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Regression Models for Categorical and Count Data

Regression Models for Categorical and Count Data

  • Peter Martin - University College London, UK, Lecturer in Applied Statistics in the Department of Applied Health Research at University College London.
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May 2022 | 272 pages | SAGE Publications Ltd

This text provides practical guidance on conducting regression analysis on categorical and count data. Step by step and supported by lots of helpful graphs, it covers both the theoretical underpinnings of these methods as well as their application, giving you the skills needed to apply them to your own research. It offers guidance on:

  • Using logistic regression models for binary, ordinal, and multinomial outcomes
  • Applying count regression, including Poisson, negative binomial, and zero-inflated models
  • Choosing the most appropriate model to use for your research
  • The general principles of good statistical modelling in practice.

Part of The SAGE Quantitative Research Kit, this book will give you the know-how and confidence needed to succeed on your quantitative research journey

Logistic regression
Ordinal logistic regression: the generalised ordered logit model
Multinomial logistic regression
Regression models for count data
The practice of modelling

An accessible but rigorous introduction to data analysis that makes good use of real-world examples. The focus in this book on categorical and count data makes it particularly appropriate for social scientists who are often aiming to understand the predictors of social phenomena that cannot be measured numerically.

Jane Elliott
Professor of Sociology at the University of Exeter

Anyone willing to learn about regression for the first time, as well as readers already familiar with the topic, can dive straight into this book and will be positively surprised by its clarity and accessibility. It covers everything one has to know when it comes to regression models for categorical and count data. [...] It has very apt examples and a clear style of writing. I think that the author has done a great job of keeping all the explanations as understandable as possible, making them accessible to anyone interested in the topic. All in all, this is an extremely good book and I highly recommend it if you want to learn more about regression.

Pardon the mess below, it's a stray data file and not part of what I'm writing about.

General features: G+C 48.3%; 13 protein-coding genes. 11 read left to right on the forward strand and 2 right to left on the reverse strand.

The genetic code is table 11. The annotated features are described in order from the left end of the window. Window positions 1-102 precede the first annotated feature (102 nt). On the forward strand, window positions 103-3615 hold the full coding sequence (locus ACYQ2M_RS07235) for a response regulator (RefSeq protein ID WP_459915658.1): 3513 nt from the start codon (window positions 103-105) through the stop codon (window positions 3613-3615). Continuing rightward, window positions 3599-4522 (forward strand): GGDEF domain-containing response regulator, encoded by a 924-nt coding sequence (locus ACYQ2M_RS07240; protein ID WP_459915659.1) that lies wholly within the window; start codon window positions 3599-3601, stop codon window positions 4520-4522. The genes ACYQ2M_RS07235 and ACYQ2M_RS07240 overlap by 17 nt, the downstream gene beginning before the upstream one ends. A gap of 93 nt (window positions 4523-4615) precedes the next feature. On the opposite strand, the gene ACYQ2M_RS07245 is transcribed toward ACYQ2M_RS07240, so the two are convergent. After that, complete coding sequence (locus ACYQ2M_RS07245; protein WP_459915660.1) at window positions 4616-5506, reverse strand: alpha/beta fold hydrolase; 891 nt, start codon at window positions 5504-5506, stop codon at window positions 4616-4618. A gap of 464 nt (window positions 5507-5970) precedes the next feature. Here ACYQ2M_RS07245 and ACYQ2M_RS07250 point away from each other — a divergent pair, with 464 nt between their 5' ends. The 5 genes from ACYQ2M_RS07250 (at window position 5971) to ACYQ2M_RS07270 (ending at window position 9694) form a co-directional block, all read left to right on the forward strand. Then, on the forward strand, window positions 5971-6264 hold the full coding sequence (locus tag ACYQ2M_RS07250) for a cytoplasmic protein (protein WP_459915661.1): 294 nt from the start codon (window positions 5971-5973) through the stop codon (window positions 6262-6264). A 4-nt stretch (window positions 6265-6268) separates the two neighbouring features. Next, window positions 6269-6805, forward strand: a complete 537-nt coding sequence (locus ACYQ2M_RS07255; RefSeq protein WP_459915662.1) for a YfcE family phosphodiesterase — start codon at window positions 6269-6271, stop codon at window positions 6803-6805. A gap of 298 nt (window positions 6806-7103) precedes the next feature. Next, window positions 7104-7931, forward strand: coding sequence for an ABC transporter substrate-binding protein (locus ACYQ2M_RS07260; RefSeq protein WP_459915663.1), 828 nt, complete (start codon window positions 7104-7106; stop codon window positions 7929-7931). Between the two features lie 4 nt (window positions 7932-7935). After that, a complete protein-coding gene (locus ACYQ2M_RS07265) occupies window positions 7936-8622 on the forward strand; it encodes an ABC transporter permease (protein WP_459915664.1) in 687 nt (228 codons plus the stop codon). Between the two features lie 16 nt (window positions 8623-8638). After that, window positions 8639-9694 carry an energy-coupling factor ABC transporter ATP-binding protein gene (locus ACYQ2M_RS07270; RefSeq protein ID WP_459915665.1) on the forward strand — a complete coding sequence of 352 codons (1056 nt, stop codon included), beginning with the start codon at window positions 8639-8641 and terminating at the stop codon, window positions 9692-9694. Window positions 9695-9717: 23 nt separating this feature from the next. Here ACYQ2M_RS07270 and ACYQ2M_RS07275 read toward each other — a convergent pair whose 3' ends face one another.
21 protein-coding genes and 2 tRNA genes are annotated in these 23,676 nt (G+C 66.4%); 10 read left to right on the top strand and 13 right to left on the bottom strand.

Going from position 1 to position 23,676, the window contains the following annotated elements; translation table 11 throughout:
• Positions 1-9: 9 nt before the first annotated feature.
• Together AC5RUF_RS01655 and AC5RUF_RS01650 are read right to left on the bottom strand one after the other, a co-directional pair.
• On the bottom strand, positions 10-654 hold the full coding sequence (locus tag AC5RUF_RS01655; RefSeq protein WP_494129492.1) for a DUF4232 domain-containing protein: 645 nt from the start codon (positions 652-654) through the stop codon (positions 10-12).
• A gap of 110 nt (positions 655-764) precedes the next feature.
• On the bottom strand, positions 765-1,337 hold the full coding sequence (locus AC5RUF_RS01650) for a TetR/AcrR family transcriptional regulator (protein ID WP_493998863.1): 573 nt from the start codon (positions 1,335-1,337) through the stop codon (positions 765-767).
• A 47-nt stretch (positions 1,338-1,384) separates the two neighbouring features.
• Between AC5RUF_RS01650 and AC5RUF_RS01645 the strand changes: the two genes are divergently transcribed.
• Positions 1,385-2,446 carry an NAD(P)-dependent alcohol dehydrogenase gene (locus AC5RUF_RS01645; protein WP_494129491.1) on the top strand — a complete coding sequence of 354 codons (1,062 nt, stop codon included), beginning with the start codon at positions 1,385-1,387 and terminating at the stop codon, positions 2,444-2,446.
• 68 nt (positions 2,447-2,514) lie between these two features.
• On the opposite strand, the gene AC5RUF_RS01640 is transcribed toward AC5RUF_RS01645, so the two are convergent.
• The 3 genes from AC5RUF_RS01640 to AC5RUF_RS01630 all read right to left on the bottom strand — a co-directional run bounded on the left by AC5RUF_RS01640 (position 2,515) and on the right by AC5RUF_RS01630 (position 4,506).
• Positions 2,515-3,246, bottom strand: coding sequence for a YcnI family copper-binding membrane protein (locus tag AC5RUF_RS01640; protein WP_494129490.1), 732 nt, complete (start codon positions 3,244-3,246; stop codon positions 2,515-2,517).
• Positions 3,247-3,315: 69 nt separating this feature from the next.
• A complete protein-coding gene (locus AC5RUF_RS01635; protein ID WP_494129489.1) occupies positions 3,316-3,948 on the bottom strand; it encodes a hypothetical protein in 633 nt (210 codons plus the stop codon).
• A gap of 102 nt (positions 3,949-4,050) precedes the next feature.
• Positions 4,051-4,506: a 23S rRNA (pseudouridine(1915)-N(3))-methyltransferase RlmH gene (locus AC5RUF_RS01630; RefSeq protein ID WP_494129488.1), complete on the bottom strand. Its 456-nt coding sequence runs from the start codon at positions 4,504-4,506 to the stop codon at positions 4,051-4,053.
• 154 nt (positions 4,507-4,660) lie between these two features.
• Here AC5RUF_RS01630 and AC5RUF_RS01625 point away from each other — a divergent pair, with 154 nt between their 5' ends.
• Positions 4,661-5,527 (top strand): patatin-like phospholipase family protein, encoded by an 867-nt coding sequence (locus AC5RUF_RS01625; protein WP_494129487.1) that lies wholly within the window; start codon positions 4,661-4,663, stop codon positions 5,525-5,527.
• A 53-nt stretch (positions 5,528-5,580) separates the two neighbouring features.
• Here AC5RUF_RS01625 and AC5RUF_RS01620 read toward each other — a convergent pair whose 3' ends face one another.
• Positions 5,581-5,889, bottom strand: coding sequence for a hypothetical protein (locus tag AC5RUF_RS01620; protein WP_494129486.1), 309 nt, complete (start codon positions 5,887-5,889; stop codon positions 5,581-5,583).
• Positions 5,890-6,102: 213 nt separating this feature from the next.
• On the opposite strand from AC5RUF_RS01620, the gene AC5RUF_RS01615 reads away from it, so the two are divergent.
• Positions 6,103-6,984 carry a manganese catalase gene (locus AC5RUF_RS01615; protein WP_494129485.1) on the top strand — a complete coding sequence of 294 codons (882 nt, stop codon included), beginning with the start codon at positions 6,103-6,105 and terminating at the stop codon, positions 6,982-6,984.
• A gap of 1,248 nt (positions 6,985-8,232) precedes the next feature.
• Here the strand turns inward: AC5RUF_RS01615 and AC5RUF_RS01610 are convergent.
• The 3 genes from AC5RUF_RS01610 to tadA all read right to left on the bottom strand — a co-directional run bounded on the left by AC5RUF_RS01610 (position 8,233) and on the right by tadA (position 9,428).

Antonella Cirasola
Clinical Psychologist

This book succeeds in giving a great outline of a large number of different statistical modelling techniques, with a streamlined narrative that makes essential links between them. Instead of completely separate chapters, the book’s format builds upon the information of different sections to provide the reader with concise yet thorough knowledge of some of the most relevant techniques used in data-driven research. The simple and comprehensive way in which Peter guides us to interpret the variety of estimated coefficients of the different regression models explored is superb. Moreover, the last chapter provides essential directions on decision-making in the process of research when selecting and implementing some of the statistical modelling techniques covered in the book. This section is a call to us researchers to critically examined our research problems and make reasoned decisions about them instead of just following a statistical recipe.

Eliazar Luna
University College London

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